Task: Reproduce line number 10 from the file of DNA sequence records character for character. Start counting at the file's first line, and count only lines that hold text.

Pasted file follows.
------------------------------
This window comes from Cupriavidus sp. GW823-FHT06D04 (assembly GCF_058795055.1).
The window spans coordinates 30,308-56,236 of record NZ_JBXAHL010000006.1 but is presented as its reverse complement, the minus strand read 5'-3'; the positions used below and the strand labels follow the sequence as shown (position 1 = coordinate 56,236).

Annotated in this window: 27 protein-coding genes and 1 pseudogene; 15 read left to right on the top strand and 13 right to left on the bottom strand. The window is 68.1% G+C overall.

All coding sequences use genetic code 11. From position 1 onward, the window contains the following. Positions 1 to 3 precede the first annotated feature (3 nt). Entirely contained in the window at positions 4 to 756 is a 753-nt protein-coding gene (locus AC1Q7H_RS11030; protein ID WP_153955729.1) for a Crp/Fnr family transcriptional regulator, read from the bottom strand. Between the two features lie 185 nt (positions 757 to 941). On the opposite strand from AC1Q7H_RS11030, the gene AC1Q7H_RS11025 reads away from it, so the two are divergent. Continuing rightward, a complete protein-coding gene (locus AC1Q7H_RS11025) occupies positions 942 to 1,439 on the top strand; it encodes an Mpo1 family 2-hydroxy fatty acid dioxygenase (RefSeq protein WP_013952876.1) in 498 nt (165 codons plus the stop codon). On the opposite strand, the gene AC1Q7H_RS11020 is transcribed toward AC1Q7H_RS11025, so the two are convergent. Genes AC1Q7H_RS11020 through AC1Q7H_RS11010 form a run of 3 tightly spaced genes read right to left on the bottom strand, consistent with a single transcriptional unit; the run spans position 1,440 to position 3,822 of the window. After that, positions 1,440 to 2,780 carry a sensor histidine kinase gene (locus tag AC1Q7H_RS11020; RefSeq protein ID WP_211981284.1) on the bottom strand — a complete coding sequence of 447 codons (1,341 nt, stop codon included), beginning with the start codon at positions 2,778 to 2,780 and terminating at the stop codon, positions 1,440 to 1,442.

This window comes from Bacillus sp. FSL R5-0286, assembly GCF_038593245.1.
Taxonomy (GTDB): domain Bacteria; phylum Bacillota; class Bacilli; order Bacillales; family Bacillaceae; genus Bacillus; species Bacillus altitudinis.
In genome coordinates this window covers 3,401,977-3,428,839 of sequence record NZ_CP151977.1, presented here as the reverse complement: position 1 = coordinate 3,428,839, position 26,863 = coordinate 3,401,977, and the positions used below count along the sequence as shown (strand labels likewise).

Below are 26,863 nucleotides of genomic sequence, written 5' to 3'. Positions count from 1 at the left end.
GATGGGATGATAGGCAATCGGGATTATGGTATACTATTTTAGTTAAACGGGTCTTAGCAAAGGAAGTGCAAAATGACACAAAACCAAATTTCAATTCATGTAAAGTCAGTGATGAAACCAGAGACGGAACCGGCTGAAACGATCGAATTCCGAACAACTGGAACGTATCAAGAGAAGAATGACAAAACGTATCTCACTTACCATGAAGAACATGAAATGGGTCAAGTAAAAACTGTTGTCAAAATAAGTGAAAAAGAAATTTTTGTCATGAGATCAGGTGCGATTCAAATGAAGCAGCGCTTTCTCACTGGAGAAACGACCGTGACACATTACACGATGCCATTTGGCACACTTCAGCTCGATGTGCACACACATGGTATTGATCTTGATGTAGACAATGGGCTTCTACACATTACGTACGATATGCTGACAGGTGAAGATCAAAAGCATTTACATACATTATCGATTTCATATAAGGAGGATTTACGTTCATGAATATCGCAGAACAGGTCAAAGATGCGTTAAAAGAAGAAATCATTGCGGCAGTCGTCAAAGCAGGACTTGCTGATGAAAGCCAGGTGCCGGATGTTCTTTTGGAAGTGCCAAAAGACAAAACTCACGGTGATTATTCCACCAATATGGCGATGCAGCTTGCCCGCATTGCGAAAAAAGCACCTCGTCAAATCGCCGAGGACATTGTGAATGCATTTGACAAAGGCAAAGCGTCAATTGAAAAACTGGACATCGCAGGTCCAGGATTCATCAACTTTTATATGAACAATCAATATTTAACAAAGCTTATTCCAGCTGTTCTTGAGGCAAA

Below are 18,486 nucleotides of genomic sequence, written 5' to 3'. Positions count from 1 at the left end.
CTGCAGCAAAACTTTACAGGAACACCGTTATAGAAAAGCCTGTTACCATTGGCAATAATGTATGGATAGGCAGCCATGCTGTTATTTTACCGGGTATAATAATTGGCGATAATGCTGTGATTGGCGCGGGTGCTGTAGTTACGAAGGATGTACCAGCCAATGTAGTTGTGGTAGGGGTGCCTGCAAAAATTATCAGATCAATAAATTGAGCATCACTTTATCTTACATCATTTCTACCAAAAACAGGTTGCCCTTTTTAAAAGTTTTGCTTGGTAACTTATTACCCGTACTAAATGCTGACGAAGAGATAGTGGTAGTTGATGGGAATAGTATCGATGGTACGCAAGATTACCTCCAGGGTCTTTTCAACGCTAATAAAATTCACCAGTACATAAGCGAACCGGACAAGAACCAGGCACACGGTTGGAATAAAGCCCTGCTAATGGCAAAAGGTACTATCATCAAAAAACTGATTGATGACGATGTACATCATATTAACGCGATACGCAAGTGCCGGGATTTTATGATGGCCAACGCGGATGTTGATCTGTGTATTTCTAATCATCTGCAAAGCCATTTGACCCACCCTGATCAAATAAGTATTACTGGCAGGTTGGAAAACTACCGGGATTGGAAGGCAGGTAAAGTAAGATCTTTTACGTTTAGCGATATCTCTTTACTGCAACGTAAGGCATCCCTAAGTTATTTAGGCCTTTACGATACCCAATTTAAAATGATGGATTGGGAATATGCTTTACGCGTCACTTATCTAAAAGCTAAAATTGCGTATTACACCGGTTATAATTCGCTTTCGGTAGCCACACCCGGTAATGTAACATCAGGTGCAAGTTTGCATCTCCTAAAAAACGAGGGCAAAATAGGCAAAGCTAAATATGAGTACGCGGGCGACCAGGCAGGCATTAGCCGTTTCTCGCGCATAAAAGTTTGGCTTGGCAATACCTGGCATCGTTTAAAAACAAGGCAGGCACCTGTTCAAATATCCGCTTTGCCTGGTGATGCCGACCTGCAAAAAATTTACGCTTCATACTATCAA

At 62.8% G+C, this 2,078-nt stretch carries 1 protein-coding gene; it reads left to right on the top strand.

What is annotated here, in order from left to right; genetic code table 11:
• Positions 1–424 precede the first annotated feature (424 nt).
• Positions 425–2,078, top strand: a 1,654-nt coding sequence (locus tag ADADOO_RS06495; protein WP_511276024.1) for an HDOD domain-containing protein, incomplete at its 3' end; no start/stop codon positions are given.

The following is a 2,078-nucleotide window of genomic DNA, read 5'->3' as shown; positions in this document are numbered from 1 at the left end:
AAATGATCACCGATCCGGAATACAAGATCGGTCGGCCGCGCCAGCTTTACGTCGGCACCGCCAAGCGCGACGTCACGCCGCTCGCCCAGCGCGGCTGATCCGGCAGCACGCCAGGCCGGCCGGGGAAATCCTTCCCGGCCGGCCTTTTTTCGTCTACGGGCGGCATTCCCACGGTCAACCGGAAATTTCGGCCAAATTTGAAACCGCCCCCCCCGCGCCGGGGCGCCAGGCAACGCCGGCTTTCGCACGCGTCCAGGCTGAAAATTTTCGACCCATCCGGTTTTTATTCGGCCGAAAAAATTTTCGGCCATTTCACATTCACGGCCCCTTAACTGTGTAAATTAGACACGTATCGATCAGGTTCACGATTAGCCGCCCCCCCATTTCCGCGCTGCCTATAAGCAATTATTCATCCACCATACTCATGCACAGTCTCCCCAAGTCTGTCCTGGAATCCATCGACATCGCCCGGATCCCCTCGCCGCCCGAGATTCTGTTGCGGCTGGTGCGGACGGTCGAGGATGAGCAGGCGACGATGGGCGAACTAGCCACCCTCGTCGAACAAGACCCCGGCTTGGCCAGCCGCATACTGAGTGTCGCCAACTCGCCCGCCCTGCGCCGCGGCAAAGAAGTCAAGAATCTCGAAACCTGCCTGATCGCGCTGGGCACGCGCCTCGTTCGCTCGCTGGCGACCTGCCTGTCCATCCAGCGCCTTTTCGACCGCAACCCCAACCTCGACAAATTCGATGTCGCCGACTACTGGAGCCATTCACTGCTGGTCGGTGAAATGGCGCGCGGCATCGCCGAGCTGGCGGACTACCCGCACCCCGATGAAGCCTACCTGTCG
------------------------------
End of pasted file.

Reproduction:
Below are 18,486 nucleotides of genomic sequence, written 5' to 3'. Positions count from 1 at the left end.